Maui Memorial Medical Center has been certified as a level 3 trauma center, meeting standards that should improve care and survivability of injured patients, Health Department and hospital officials said.
Dr. Linda Rosen of the state Department of Health said that the hospital is not doing anything new but is handling trauma cases in a more "organized and thoughtful fashion."
The improvements include having doctors available within a half-hour response time, the ability to open operating rooms more quickly, and improving Blood Bank accessibility for transfusions, said Rosen, chief of the emergency medical services and injury prevention systems branch, last week.
Survivability “much improved”
Survivability is "much improved," she said.
Trauma centers reduce risk of death from injuries by about 25 percent compared to nontrauma center hospitals, Rosen said.
Maui Memorial had been a hospital that took care of trauma cases; the hospital's new status has put a "focus" on trauma care, she said.
"I think it is good for the hospital," Rosen said. "It is good for the community."
There are three levels of trauma centers - level 1 being the highest and level 3 being the lowest. There are no level 1 trauma centers in Hawaii; The Queen's Medical Center on Oahu has the highest trauma center rating in the state at level 2, Rosen said.
The higher level means that more medical resources are immediately available, such as trauma surgeons and specialists, including plastic surgeons, on duty 24/7 with access to sophisticated medical diagnostic equipment, she said.
To become certified as a trauma center, Maui Memorial had to meet American College of Surgeons Committee on Trauma standards and underwent an extensive evaluation by the Trauma Centers Association of America and the state Health Department.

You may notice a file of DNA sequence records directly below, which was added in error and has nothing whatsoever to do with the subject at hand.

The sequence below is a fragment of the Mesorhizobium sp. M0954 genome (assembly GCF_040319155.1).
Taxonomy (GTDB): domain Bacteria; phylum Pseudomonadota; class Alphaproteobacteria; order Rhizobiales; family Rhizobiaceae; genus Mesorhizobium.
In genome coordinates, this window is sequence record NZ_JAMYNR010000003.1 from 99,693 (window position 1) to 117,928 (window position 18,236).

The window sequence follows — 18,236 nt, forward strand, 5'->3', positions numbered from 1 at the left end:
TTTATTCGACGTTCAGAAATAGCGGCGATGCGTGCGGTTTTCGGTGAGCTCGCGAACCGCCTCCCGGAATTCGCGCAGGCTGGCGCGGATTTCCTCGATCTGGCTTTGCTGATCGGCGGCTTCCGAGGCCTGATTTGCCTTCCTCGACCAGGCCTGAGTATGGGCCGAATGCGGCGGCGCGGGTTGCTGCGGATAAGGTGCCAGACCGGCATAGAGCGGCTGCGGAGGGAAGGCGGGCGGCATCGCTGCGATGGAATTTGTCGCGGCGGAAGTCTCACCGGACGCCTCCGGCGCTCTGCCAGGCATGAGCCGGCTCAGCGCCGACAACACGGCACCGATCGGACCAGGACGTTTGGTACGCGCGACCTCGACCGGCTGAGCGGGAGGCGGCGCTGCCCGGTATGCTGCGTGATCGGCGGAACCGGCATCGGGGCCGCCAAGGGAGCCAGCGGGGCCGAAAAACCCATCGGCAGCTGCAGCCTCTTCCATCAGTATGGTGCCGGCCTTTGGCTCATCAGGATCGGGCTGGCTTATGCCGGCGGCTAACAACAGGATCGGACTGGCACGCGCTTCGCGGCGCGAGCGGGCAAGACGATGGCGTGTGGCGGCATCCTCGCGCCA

"This award was based on resources and services available, standards of care provided and a statistical review of trauma care and outcomes for a one-year period," said a hospital announcement of the certification.
Maui Memorial has the second-highest volume of trauma patients in the state, with about 10,000 trauma-related emergency room visits during the 2012-13 fiscal year, the hospital said. About 700 of those patients activated the trauma team or were admitted for their injuries.
The Maui Memorial Emergency Department saw about 42,000 patients in the 2012-13 fiscal year, the hospital said.
"The Trauma Center Association of America survey team was extremely impressed with MMMC's commitment to better serve the community by achieving their trauma center designation," said Rosen.
She lauded the work of Anna Marie Later, MMMC's trauma program manager, and Dr. Arthur Chasen, trauma medical director, in leading the hospital's effort for certification.
Later said that the certification required cooperation from pre-hospital emergency medical services, to the emergency, nursing, surgical, radiology departments, and to the physicians and other specialty services.
"Trauma care has clearly evolved over the last few years, and we are proud of the services that we are providing to our community," Later said.
Dr. Les Chun, Maui Memorial's chief of clinical and medical affairs, said that "quality trauma care requires a never-ending commitment to improve."
"We've come a long way and are dedicated to keep moving forward," he said. "It's not about recognition from outside the hospital; it's about taking care of our ohana."
* Lee Imada can be reached at firstname.lastname@example.org.